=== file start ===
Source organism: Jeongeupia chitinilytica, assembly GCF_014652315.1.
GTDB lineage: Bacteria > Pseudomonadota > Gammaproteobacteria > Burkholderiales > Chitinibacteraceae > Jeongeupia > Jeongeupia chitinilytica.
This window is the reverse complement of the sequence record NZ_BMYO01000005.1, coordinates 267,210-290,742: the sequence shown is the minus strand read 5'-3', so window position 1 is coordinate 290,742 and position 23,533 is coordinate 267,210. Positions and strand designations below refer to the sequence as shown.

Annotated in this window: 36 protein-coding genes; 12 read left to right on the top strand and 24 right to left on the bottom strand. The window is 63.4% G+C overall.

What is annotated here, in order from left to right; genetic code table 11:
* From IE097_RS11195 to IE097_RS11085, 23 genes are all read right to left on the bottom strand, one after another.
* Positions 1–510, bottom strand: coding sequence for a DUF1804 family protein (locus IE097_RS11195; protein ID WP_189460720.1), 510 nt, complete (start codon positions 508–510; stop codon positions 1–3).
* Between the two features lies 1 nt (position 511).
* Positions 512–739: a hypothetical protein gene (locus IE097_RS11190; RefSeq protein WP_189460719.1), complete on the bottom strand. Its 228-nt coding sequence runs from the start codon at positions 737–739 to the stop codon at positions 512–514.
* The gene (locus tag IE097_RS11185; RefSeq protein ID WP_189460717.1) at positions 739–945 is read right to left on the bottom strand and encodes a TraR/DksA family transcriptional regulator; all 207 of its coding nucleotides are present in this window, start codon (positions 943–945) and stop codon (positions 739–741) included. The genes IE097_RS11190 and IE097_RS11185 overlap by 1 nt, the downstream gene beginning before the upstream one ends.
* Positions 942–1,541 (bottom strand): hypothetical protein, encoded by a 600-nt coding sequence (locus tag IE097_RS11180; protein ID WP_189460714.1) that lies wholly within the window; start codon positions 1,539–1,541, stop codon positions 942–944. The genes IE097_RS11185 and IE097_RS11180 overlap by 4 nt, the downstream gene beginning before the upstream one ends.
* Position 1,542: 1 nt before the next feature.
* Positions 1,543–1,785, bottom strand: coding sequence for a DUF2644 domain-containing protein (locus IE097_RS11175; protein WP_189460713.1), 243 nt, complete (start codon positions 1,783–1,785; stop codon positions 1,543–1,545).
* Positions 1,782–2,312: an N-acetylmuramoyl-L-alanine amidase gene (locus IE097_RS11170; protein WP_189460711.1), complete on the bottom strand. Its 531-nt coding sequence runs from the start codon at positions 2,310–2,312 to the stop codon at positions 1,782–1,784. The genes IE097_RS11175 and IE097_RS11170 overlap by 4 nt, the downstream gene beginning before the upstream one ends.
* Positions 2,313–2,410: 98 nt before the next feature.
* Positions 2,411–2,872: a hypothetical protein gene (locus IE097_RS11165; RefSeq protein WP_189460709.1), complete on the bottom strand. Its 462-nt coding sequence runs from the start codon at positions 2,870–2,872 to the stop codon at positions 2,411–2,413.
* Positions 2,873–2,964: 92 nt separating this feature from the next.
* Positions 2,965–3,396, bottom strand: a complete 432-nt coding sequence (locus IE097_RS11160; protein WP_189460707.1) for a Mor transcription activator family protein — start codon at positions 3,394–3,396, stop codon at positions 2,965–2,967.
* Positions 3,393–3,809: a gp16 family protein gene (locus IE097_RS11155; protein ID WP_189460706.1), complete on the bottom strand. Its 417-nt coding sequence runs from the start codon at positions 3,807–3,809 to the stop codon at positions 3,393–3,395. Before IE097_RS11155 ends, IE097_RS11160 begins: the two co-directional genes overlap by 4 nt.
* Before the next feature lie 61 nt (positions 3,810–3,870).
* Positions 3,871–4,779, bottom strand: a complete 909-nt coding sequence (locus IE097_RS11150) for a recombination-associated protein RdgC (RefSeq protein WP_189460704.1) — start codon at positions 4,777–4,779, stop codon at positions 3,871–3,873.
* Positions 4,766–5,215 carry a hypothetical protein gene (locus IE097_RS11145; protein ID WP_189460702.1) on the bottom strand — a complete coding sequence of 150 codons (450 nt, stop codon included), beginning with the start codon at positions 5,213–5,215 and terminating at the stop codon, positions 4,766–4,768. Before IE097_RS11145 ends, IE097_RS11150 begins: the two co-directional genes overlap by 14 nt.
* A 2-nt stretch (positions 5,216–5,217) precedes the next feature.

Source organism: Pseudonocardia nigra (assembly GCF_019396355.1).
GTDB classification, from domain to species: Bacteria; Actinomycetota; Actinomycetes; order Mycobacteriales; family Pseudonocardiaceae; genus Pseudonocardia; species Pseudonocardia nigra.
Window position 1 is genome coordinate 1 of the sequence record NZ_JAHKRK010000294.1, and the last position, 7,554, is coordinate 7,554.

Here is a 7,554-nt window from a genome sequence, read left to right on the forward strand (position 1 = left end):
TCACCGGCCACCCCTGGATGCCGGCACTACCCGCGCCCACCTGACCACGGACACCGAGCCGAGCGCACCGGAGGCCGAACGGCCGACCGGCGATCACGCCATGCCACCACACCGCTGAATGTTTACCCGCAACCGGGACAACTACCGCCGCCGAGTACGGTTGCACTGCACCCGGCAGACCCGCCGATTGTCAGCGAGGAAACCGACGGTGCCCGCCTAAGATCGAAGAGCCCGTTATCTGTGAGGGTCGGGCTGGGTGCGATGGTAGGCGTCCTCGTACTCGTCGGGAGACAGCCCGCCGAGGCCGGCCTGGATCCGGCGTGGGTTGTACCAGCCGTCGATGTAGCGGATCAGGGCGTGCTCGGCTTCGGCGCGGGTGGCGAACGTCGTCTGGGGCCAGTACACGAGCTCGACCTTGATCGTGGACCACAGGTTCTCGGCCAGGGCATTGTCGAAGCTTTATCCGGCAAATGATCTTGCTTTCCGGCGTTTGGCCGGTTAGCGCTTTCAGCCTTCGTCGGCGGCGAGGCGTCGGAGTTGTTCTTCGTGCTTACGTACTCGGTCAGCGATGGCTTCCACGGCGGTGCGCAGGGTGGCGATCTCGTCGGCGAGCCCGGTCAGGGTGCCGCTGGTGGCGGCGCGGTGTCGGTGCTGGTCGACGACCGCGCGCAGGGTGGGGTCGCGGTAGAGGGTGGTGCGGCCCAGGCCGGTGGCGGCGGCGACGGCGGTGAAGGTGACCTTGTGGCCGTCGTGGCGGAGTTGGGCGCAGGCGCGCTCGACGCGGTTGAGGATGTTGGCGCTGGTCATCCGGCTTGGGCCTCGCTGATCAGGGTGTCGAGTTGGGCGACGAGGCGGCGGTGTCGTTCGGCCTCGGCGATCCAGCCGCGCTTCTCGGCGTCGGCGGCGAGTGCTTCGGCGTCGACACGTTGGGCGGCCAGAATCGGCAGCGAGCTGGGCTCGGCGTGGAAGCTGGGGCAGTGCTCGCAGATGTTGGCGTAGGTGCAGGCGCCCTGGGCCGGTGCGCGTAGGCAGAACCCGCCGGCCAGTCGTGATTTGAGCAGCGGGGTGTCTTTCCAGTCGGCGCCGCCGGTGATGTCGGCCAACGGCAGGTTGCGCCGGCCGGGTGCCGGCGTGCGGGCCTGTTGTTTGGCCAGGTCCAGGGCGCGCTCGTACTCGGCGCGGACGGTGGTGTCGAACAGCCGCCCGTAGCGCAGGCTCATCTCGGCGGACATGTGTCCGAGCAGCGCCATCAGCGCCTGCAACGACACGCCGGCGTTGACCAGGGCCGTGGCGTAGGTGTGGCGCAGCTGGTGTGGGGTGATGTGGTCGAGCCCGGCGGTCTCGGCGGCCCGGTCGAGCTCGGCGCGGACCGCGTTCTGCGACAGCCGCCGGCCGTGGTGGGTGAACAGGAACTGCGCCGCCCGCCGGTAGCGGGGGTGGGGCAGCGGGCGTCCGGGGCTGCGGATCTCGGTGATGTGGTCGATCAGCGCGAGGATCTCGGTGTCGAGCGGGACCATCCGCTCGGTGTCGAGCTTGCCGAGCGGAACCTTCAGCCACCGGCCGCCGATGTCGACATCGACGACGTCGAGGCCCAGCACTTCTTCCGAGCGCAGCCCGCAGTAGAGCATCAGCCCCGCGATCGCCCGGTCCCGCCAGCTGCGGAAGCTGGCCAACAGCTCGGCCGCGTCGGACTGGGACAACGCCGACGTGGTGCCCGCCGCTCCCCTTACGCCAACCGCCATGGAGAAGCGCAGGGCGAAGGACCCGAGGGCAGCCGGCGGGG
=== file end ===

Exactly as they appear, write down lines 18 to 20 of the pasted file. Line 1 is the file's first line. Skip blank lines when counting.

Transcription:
* Positions 2,965–3,396, bottom strand: a complete 432-nt coding sequence (locus IE097_RS11160; protein WP_189460707.1) for a Mor transcription activator family protein — start codon at positions 3,394–3,396, stop codon at positions 2,965–2,967.
* Positions 3,393–3,809: a gp16 family protein gene (locus IE097_RS11155; protein ID WP_189460706.1), complete on the bottom strand. Its 417-nt coding sequence runs from the start codon at positions 3,807–3,809 to the stop codon at positions 3,393–3,395. Before IE097_RS11155 ends, IE097_RS11160 begins: the two co-directional genes overlap by 4 nt.
* Before the next feature lie 61 nt (positions 3,810–3,870).